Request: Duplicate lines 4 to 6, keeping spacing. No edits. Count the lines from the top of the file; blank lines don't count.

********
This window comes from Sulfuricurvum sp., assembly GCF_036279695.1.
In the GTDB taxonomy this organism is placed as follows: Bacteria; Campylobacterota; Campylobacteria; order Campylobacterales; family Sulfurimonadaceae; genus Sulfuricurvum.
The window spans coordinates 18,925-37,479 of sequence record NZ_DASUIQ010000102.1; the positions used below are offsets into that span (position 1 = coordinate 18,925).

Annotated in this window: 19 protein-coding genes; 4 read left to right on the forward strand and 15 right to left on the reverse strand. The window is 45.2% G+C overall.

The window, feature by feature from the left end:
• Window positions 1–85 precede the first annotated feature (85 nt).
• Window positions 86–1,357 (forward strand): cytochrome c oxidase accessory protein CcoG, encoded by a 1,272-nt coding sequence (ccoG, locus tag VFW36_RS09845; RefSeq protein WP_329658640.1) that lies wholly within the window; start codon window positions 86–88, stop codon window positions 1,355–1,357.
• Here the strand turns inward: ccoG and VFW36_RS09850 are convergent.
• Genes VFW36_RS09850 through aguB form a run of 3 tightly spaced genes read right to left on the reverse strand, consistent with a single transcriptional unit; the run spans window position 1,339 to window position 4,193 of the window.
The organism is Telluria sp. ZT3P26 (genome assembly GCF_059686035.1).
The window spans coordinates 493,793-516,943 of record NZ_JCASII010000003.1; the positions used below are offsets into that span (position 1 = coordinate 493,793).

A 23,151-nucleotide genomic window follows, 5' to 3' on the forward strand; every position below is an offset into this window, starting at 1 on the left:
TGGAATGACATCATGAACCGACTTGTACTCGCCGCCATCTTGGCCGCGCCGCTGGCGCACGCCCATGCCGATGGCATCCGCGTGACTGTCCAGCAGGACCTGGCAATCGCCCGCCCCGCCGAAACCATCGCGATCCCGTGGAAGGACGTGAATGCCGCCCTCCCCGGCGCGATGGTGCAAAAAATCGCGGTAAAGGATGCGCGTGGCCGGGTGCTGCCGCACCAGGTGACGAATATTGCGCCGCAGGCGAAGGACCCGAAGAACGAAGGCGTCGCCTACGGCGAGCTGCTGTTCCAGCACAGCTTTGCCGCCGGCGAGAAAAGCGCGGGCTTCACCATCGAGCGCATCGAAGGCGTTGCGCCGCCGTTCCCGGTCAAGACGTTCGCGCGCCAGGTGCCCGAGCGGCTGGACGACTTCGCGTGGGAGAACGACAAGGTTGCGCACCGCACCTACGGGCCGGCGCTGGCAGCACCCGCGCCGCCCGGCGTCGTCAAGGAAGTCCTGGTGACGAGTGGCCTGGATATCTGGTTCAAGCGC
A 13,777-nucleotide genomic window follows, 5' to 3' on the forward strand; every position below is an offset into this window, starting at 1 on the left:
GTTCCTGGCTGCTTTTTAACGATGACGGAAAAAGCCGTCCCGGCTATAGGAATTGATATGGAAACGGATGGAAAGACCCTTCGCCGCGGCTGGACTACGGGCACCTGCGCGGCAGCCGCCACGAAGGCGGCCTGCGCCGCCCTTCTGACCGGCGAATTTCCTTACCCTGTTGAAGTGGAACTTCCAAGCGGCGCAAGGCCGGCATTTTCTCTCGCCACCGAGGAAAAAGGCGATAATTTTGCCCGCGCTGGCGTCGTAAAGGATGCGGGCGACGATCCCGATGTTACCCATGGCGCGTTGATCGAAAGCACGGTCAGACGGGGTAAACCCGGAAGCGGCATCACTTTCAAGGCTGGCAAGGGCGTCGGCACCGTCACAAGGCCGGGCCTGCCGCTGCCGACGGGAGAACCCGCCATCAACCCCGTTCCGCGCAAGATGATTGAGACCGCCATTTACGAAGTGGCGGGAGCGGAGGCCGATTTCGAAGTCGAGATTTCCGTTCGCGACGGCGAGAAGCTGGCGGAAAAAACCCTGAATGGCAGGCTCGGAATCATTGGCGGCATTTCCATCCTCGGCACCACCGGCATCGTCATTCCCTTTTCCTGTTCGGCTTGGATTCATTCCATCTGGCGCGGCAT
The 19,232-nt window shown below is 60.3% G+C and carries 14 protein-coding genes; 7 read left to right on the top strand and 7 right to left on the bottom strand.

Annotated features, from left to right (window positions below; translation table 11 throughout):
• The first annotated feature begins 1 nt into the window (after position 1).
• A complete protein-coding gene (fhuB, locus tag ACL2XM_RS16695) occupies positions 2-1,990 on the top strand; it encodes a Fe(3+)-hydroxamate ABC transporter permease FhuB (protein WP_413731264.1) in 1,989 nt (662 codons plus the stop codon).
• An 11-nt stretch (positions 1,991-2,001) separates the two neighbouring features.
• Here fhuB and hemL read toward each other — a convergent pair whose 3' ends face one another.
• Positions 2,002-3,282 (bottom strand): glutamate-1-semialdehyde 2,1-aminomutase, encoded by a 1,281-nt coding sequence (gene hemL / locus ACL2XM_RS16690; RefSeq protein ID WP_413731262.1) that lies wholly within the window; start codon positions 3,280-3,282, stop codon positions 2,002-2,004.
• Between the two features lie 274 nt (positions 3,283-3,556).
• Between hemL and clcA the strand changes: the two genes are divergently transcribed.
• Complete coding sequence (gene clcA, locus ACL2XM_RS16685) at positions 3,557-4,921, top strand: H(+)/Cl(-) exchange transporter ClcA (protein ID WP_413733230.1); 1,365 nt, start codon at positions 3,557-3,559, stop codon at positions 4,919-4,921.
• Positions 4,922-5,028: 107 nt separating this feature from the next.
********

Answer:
Annotated in this window: 19 protein-coding genes; 4 read left to right on the forward strand and 15 right to left on the reverse strand. The window is 45.2% G+C overall.

The window, feature by feature from the left end:
• Window positions 1–85 precede the first annotated feature (85 nt).